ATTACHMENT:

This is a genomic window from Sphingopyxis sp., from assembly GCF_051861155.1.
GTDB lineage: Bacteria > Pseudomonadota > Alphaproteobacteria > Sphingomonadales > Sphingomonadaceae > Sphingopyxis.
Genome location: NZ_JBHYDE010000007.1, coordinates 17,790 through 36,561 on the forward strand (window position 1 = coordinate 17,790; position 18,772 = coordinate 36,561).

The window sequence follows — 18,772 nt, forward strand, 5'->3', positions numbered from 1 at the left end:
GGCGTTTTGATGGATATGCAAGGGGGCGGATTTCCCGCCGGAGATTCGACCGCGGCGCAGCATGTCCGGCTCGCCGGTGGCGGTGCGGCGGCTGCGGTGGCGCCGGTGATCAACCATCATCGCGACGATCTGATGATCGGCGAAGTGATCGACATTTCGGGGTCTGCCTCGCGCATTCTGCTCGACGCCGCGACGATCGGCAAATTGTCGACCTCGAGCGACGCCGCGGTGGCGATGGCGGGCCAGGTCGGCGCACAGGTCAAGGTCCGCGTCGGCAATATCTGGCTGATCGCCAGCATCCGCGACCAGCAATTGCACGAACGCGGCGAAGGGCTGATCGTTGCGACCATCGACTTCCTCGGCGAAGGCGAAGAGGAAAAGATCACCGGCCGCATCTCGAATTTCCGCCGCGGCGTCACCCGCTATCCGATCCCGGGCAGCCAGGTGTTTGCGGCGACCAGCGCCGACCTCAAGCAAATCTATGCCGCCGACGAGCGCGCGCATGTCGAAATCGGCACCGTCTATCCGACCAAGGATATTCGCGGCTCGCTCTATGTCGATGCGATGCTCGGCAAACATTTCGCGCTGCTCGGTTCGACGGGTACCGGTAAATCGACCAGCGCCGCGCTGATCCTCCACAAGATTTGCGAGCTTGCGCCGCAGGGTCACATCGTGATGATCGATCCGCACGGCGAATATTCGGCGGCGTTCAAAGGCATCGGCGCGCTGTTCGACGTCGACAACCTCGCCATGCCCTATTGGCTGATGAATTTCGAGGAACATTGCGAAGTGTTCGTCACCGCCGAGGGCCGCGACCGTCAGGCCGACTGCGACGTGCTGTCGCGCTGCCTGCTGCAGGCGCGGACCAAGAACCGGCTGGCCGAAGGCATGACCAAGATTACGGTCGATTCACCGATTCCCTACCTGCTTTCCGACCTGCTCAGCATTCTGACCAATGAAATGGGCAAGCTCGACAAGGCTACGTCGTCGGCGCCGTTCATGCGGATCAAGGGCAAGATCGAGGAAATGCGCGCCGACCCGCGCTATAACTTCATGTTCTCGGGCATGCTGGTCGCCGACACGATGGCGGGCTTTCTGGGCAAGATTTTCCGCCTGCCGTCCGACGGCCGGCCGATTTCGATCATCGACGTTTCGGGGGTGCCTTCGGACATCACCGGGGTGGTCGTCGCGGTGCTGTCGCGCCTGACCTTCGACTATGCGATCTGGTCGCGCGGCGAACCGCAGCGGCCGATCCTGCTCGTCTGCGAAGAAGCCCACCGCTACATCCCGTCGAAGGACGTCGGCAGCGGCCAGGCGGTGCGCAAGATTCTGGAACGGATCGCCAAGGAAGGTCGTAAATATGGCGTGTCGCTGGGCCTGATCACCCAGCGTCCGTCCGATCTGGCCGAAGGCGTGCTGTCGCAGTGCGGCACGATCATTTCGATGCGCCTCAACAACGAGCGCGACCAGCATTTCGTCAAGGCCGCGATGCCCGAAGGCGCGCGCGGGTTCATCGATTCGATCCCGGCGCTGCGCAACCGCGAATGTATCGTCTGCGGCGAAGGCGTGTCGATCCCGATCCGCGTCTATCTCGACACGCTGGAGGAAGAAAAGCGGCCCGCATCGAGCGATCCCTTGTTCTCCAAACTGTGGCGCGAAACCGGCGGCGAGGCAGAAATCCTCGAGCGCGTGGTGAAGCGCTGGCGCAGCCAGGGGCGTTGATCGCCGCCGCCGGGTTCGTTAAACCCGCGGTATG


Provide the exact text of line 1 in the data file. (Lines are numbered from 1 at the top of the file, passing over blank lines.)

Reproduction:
This is a genomic window from Sphingopyxis sp., from assembly GCF_051861155.1.